In this post I have outlined its top five key requirements for organisations looking to deliver a more relevant, engaging, contextualised online experience to their customers.

The five fundamental criteria for managing online content in context are:

  1. The ability to create content effectively
    2. Having access to the full range of customer-applicable content
    3. Being able to apply intelligent rules that match online experiences with customer needs
    4. Giving business and web professionals the ability to experience online outcomes before customers do
    5. Having the technology in place to draw all these different elements together

I believe that when it comes to implementing contextualised mobile or location-based online services, organisations often tend to look to technology alone. However, the deployment of the most advanced mobile web apps and services is likely to fall consistently short – and consequently fail – if online mobile initiatives don’t gain the full support of an organisation’s wider business, IT and marketing functions.

Technology is only part of the solution – and often the easiest part. Effective mobile contextualisation needs to go beyond this to ensure true alignment of customer and business issues, and it’s always going to be your employees – not some prescriptive, computer-generated application – that will do this best.

Providing customised experiences for customers is a significant challenge. It means authoring meaningful content, crafting rules to match it on demand with each customer’s specific context, and finally optimising the representation for the specific device used – whether it’s an iPhone, a PC, a BlackBerry, an Android phone, and iPad tablet or digital PC. The complete adaptation of the customer experience to the customer’s needs and situation is what we call contextualisation and can deliver far more ROI for each customer’s interaction.

From laptops to tablets, mobile phones and smart devices to social networks, businesses also have to ensure full support for all devices and customer touchpoints, and provide a consistent experience – even when customers switch access points. To deliver a relevant experience in this cohesive Web environment, WCM software can no longer work in isolation, but instead has to co-operate with relevant technologies like social networks, and internal applications such as ERP, CRM and back-end enterprise systems.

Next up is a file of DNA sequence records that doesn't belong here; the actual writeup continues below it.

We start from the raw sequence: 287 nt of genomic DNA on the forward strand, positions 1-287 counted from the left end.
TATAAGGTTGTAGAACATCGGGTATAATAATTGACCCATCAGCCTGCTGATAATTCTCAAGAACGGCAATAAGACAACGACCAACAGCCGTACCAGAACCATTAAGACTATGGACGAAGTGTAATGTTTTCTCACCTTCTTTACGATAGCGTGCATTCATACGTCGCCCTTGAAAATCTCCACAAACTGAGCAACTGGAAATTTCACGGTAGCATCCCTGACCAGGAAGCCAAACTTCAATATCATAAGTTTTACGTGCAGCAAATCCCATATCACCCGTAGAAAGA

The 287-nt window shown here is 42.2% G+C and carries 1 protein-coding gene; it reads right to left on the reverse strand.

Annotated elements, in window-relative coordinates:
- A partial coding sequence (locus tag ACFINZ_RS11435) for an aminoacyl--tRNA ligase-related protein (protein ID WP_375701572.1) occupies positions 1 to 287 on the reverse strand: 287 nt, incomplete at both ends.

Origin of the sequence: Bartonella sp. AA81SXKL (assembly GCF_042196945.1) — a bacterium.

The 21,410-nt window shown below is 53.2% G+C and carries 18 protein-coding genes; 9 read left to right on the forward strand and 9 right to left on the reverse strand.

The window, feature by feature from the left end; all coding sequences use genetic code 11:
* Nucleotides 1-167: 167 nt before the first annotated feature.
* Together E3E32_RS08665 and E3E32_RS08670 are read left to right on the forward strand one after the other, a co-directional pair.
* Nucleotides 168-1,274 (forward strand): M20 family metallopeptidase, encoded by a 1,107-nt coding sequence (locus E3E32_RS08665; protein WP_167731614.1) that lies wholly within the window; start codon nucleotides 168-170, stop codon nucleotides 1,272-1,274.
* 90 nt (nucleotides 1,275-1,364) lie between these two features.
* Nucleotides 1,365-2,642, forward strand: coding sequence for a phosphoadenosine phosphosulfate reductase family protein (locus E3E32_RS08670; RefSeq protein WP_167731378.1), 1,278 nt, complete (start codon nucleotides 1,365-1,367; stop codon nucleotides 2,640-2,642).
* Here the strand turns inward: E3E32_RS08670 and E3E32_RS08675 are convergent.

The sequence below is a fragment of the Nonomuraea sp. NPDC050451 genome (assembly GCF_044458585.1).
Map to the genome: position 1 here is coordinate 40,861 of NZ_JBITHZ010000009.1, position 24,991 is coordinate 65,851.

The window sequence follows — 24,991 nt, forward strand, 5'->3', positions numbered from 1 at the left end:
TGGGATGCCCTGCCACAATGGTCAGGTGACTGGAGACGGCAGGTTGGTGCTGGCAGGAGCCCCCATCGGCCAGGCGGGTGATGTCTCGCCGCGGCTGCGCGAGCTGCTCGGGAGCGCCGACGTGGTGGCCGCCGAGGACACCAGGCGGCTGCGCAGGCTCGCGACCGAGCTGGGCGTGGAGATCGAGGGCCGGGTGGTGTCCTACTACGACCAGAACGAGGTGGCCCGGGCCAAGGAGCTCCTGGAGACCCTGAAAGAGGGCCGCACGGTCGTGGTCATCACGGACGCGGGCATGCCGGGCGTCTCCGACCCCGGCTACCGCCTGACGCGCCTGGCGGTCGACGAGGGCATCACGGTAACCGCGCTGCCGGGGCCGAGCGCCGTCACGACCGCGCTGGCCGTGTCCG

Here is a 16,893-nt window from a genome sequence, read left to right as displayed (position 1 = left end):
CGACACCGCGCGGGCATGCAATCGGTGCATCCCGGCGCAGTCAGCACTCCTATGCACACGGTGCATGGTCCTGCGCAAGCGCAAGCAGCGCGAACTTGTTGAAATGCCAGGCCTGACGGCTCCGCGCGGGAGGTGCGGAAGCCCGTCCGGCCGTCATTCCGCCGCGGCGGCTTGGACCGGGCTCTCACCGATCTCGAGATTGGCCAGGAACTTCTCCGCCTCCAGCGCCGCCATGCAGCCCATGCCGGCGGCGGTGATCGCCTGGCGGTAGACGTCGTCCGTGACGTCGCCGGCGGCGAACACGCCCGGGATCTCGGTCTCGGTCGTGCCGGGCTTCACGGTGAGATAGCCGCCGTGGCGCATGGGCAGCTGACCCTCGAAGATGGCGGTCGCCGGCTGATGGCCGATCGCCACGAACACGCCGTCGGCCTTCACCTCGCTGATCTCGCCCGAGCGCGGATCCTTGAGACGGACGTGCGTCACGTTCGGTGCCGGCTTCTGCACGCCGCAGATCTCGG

In the same way that a smart salesperson knows how to identify a customer’s needs, and then match it with the relevant product or service to close a deal, good online marketers will know exactly what information is relevant online and timely to the particular context of their mobile audience.

Successfully enabling online context will turn out to be key in 2011, and if organisations are to successfully optimise their online presence they’re going to have to find an effective way to craft highly customised experiences for each and every customer. We hope that our “Essential Contextualisation Checklist” will help provide some guidance.

The ability to create content effectively will underpin the development of more customised experiences for customers. Organisations will also need to break out of traditional Web publishing cycles, not waiting for the next site update but actioning changes immediately.

Here it’s essential that business users, not IT systems, set the pace of production. These business users also need to be supported with access to customer information and content from across the business, not simply limited to data that sits within a traditional Web Content Management system.

When it comes to framing a customer’s contextualised online experience, it’s also key for business users to have the flexibility to develop and manage rules that allow them to respond directly to customer requirements.

Business specialists such as marketers, channel managers and communications staff also need to be able to preview these contextualised experiences before the customer does – regardless of the end-user touch point involved. For example, they have to know exactly what will happen in the CRM system when a customer using an iPhone or an Android phone changes from being a prospect to a customer.

Creating content, providing customers with the whole picture, crafting the correct user experience, and being able to preview the results before going live, requires an intelligent Web Content Management approach that is designed from the start with the business user in mind